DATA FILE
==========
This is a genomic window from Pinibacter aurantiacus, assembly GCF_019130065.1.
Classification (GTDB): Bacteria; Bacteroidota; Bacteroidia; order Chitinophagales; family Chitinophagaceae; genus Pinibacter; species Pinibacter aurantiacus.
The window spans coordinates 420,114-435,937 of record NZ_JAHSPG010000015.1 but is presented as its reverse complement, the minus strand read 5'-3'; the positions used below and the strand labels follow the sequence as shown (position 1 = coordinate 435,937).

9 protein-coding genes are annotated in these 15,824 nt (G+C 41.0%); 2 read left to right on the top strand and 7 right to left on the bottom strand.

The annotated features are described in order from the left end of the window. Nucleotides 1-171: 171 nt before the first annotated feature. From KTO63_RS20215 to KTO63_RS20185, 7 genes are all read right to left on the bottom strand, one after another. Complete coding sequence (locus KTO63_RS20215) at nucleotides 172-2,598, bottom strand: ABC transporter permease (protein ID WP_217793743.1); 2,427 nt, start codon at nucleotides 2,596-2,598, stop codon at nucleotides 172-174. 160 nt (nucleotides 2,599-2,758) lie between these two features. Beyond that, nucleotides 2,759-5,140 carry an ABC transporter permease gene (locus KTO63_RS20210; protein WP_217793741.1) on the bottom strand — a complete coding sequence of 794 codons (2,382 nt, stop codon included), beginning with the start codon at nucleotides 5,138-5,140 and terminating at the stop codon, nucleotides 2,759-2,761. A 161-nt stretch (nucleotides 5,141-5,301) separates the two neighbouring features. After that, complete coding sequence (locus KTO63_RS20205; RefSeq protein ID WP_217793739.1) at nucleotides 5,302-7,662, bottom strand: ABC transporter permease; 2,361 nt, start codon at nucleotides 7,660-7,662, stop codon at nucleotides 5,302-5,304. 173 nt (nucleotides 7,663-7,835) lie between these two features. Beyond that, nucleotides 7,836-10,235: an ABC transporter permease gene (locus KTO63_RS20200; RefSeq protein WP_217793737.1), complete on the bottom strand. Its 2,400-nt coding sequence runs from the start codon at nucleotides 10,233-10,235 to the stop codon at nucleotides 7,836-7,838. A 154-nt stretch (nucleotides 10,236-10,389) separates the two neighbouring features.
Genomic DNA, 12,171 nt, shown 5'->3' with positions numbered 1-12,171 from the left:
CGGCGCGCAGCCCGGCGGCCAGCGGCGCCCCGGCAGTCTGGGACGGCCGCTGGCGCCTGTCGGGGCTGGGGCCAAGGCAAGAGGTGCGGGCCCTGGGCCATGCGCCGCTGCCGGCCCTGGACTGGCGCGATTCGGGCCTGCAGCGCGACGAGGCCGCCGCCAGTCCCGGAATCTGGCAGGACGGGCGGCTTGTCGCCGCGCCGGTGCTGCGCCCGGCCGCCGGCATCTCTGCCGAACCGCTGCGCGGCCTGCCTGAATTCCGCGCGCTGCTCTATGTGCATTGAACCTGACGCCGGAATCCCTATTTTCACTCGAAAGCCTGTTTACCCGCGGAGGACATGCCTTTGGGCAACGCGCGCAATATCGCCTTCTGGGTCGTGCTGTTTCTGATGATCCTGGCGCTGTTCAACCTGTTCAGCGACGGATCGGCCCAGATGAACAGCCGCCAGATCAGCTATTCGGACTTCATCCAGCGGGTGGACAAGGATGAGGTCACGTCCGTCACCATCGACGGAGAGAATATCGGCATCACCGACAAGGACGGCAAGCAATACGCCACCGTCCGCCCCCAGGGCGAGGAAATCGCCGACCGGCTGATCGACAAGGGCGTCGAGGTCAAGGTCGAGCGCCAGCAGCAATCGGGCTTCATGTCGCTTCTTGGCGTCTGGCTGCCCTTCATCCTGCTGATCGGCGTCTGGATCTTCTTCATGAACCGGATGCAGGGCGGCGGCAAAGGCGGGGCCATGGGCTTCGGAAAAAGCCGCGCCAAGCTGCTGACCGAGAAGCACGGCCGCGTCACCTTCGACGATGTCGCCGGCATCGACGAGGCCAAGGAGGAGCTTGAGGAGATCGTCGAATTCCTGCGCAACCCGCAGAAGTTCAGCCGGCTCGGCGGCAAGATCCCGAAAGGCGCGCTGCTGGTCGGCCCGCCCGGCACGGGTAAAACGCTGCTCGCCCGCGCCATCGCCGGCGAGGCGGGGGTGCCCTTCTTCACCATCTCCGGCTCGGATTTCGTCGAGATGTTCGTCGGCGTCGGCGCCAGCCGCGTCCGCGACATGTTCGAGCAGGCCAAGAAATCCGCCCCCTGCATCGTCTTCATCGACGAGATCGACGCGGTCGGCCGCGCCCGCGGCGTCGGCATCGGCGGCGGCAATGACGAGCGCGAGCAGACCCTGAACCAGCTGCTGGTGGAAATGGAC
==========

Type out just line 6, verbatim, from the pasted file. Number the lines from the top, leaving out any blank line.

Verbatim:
Genomic DNA, 12,171 nt, shown 5'->3' with positions numbered 1-12,171 from the left: